• Buddy Hield, Oklahoma – The reigning Big 12 Player of the Year returns to Norman for his senior season. After terrorizing conference foes throughout both his sophomore (16.5 PPG) and junior (17.4 PPG) years, Hield will look to take his game to an even higher level during his final collegiate go-around. When he bypassed the NBA Draft last spring, the junior guard noted, “I just can’t wait to see what Coach Kruger has in mind for next year. I know we’re going to be a really good team.” It’s difficult to argue with Hield’s assertion there. Factoid: Hield, a native of the Bahamas, says that his self-proclaimed “Bahamian Swagger” is something he developed while growing up on the island chain with his single mother and six brothers and sisters.
  • Ben Simmons, LSU (UNANIMOUS) – The 2015 Gatorade National Player of the Year arrives in Baton Rouge accompanied by a great deal of hype. When looking at the freshman’s prep statistics, it’s easy to understand why expectations surrounding him are so high. In 29 regular season games as a senior, he averaged 28.0 points, 11.9 rebounds, 4.0 assists, and 2.6 steals per game while shooting 70.7 percent from the field and collecting 24 double-doubles. Factoid: Former LSU great Shaquille O’Neal called Simmons “the best player in the world” when he introduced the prep star to his many Instagram followers last November.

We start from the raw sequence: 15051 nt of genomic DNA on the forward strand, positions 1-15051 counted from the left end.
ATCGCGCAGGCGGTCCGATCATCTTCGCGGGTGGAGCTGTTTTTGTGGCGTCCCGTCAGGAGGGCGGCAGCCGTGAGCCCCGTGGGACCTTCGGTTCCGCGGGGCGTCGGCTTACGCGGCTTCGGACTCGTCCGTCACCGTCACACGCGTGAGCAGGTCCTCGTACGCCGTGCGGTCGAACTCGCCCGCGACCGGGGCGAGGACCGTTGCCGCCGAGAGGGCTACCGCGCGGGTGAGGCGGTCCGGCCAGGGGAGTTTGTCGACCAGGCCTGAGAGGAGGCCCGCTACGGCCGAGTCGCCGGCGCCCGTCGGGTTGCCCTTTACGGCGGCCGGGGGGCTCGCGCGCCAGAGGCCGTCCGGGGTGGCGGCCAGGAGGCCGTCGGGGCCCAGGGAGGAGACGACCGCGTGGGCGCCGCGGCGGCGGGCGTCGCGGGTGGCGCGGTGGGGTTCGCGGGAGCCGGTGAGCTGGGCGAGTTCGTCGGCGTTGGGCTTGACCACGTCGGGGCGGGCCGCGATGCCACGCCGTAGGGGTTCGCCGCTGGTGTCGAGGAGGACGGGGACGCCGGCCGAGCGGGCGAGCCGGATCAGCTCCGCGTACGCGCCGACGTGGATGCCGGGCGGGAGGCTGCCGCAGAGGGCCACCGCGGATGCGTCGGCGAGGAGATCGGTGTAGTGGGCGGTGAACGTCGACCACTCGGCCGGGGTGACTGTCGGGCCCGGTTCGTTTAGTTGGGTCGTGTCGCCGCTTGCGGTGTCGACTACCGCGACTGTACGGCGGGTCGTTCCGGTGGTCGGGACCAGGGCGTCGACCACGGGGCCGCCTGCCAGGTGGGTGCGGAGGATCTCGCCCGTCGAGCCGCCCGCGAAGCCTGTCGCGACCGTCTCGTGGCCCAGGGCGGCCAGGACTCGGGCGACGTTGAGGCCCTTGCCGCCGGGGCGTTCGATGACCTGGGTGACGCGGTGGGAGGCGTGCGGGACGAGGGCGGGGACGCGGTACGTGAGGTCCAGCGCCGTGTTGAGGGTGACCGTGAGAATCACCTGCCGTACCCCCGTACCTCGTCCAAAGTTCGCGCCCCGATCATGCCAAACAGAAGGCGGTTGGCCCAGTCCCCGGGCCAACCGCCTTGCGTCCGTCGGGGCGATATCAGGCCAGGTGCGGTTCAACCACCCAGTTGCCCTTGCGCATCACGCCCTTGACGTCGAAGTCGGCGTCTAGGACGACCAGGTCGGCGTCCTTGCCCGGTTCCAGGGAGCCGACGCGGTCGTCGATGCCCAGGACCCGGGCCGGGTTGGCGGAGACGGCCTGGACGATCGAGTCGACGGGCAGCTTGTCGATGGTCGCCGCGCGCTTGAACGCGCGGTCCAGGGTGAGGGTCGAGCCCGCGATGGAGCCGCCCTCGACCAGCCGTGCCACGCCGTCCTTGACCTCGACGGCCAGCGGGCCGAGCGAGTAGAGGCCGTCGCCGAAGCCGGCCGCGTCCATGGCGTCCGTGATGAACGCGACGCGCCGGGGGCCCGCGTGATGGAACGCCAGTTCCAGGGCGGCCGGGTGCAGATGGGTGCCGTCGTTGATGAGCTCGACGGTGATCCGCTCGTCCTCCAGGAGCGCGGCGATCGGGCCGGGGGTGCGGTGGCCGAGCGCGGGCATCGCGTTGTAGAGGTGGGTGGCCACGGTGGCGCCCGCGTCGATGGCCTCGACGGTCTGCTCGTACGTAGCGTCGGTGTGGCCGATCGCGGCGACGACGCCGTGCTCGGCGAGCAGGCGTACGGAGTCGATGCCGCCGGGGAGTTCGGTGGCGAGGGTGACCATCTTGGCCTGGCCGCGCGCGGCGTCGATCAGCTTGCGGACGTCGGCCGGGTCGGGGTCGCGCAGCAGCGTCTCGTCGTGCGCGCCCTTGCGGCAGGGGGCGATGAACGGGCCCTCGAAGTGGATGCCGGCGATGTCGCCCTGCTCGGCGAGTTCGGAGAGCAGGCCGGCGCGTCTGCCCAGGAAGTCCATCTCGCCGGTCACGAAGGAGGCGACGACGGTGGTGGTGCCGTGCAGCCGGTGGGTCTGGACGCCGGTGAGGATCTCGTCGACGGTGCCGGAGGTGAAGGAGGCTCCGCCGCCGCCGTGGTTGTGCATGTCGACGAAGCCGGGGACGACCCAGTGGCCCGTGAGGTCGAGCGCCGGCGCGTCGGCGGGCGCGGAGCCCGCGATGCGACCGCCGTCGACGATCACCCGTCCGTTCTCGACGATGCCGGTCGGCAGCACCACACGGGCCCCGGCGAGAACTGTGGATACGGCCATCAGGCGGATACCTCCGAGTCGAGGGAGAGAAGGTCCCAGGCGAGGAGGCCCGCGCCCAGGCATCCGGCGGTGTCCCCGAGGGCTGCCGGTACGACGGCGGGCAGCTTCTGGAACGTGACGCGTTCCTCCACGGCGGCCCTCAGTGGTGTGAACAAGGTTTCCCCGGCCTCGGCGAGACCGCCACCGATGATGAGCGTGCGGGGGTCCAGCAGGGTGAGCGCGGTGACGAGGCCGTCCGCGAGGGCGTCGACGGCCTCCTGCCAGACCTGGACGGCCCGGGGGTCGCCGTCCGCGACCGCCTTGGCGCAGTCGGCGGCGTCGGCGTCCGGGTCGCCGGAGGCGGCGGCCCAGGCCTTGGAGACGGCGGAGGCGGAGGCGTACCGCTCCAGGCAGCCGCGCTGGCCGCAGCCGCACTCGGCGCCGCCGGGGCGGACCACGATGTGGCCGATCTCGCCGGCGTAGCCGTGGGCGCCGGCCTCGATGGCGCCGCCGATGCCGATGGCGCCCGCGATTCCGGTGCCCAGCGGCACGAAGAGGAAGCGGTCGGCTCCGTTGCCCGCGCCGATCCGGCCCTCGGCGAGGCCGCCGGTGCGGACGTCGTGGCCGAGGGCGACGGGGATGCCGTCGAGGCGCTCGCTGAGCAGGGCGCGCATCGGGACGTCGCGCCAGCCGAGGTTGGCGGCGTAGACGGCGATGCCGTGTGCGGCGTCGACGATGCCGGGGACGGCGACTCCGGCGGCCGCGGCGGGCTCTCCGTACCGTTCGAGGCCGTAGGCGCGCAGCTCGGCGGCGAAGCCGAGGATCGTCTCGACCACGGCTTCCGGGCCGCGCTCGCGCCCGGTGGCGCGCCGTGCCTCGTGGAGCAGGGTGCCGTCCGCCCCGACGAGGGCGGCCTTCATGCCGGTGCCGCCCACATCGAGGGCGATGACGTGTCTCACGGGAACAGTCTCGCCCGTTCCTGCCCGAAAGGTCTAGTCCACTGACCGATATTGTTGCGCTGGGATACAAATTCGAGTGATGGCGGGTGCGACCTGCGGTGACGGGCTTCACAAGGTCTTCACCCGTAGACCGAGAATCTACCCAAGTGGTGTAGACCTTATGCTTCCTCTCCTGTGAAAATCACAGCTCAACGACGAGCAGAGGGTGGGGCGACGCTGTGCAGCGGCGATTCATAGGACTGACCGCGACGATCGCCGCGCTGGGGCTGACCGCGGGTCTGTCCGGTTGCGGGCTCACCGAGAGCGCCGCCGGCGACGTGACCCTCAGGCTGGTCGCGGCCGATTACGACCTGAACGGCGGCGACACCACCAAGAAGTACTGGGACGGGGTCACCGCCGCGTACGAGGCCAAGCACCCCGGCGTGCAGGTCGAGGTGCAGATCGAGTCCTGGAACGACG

• Kyle Wiltjer, Gonzaga – Wiltjer returns to the fold at Gonzaga after a junior season where he averaged 16.8 points and 6.2 rebounds per game on his way to becoming a consensus second-team All-American. At 6’10”, Wiltjer’s long-range shooting makes him a nightmarish match-up for Zags’ opponents — he shot a sizzling 54 percent from the field and 46.6 percent from behind the three-point line a season ago. Factoid: When Wiltjer arrived in Spokane following his transfer from Kentucky, Wildcats head coach John Calipari called Gonzaga coach Mark Few and told him how good of a post scorer Wiltjer can be, even though he never really had a chance to show that part of his game in Lexington.